Antiquities of Samarkand. Mausoleum of the Emir Timur Kuragan (Gur-Emir). Inscription over the Door in the Corridor


This photograph of an arch niche at the Gur-Emir mausoleum in Samarkand (Uzbekistan) is from the archeological part of Turkestan Album. The six-volume photographic survey was produced in 1871-72 under the patronage of General Konstantin P. von Kaufman, the first governor-general (1867-82) of Turkestan, as the Russian Empire’s Central Asian territories were called. The album devotes special attention to Samarkand’s Islamic architectural heritage, including Gur-Emir (Persian for “tomb of the ruler”). Although known primarily as the burial place of Timur (Tamerlane), Gur-Emir was begun by Timur in 1403 to commemorate the death of his beloved grandson Muhammad Sultan at the age of 27. When Timur was buried there in 1405, Gur-Emir became the mausoleum of the Timurids. Shown here is the upper part of a portal arch (peshtak) niche, apparently on left side of the north facade. Fragments of ceramic ornamentation are dimly visible on either side of the portal, above which is a ceramic band containing a sacred text in elongated cursive Arabo-Persian script bordered with decorative figures. Above the inscription is a faience pattern of intersecting geometric forms including pentagons, triangles, and six-pointed stars. This interconnected complexity can be interpreted as a reflection of cosmic order. The brick vaulting of the arch was originally surfaced with ceramic work.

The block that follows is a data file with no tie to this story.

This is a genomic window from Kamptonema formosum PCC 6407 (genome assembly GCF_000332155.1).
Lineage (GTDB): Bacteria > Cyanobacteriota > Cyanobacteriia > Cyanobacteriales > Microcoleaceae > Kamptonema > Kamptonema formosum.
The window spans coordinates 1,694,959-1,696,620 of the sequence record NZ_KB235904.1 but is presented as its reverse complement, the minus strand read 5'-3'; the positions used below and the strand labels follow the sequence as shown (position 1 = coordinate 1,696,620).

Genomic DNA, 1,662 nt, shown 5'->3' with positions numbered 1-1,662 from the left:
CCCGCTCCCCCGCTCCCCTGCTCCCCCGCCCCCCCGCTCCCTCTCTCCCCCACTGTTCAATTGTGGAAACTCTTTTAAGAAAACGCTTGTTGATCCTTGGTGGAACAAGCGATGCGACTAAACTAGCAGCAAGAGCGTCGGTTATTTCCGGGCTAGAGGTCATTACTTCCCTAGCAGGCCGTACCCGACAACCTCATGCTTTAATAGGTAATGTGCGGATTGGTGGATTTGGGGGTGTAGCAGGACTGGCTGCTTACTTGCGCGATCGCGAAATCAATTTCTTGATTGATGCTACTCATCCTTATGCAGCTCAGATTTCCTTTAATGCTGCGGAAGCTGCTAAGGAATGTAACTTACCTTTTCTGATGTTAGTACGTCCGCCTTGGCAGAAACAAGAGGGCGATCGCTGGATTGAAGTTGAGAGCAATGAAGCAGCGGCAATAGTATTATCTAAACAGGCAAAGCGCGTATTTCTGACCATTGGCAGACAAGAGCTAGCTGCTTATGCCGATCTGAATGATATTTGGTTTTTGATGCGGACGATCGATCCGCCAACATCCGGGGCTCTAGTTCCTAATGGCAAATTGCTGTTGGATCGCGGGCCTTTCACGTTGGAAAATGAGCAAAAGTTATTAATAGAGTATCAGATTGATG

Subject Date

Publication Information

Saint Petersburg, Russia


Title in Original Language

Самаркандския древности. Мавзолей Эмира Тимура-Курагана (Гуремир). Надпись над дверью в коридоре

Type of Item

Physical Description

1 photographic print : albumen


  • Illustration in: Turkestan Album, Archaeological Part, 1871-1872, part 1, volume 2, plate 120.

Last updated: September 30, 2016